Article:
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Grasse River cleanup plan due soon

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MASSENA - The proposal to remediate the polluted Grasse River will be released “very soon,” according to environmental officials.

The Environmental Protection Agency has finished exploring 10 different cleanup alternatives, ranging from a “do-nothing” option costing $0 to one costing nearly $1 billion, spokeswoman Larisa W. Romanowski previously said.

Several alternatives are in the $200-$300 million range and involve a combination of dredging and capping contaminated areas of the river; Alcoa will fund whichever cleanup option is chosen.

For over 20 years, Alcoa has worked with state and federal agencies to remediate contaminated areas near its Massena East and West Plants and cleaning up a several-mile stretch of the Grasse is the next stop in that process. In August, EPA promised to release its preferred cleanup option by Oct. 1. The agency will then hold community meetings and gather public comments before reaching a final decision on the cleanup process, which may take a couple of months.

EPA spokeswoman Mary Mears said Friday details could come as soon as Monday; the plan is expected to be released next week. Public meetings will be held in Massena and Akwesasne at the end of October, she said.

Alcoa had not received the proposal as of Friday afternoon and is looking forward to it, according to spokeswoman Laurie A. Marr.

“We’ve worked cooperatively with the EPA and other stakeholders for many years,” she said. “We’ll comment on it after we had the opportunity to review it.”

Sen. Charles E. Schumer visited Massena in August urged the EPA to “fast-track” the cleanup and to select a $200 million cleanup option. He tied the cleanup to the proposed modernization of the Massena aluminum plants; Alcoa needs more information about the cleanup’s costs before it decides to modernize, Mr. Schumer said.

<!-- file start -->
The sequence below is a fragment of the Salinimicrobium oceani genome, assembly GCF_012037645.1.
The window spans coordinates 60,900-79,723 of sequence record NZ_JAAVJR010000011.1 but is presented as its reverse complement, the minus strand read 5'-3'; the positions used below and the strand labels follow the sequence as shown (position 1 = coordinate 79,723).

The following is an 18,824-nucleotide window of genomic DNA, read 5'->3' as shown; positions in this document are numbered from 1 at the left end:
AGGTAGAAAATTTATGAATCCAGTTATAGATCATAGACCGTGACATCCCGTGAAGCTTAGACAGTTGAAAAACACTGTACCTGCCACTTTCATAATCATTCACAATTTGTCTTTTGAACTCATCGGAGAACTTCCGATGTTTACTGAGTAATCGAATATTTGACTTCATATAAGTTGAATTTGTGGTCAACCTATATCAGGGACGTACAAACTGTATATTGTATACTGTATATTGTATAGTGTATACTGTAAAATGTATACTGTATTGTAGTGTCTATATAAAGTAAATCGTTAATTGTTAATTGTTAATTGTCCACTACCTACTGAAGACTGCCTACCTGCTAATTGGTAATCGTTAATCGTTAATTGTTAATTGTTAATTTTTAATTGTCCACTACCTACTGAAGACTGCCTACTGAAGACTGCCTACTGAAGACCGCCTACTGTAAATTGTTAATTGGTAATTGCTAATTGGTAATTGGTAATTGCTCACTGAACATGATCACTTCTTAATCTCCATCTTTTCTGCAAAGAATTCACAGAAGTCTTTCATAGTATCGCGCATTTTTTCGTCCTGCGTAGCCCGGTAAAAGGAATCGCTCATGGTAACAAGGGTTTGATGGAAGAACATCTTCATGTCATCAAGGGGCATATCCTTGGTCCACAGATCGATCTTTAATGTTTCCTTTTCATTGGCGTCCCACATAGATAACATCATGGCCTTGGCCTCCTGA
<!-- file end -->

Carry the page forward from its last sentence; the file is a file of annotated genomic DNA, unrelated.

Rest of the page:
The sooner EPA informs Alcoa of the project costs the better off Massena will be, Mr. Schumer said. Alcoa’s board of directors ultimately will decide whether to commit to a modernization of its Massena facilities by March 31, 2013.

Local staff are using the time between now and then to hammer out the details and make Massena as attractive as possible to corporate. Alcoa’s commitment to modernization could help retain employees and ensure the company’s future here for decades to come. Grasse River cleanup costs are one of several factors Alcoa will consider when it decides whether to modernize, Ms. Marr previously said.

There has been “much progress made” on the cleanup proposal, according to Jacob C. Terrance, who works the St. Regis Mohawk Tribe’s Environmental Division.

He was pleased with the amount of input the tribal government was able to provide in EPA’s proposal, but declined comment on it until it is released.

“There’s been much consultation between the St. Regis Mohawk Tribe and the U.S. EPA,” Mr. Terrance said. “The St. Regis Mohawk Tribe is glad to see the EPA consider the tribe’s interest, goals and the process of developing the (proposed remedial action plan.)”

The tribal government serves as a consultant for a couple reasons, Mr. Terrance previously said. The Grasse River flows into the St. Lawrence, which then flows by the St. Regis Mohawk Reservation. The river is also a part of a 1796 treaty, which gave the Mohawks rights to continue using the river “unhindered” even though it’s outside the reservation.

The tribal government prefers a “more intense” remediation involving more dredging than Mr. Schumer’s $200 million option, Mr. Terrance previously said. Some sections of the EPA’s proposal will reflect the tribal government’s input, he said.

“There are certain sections where we had to have much discussions with EPA to include our point of view,” he said.

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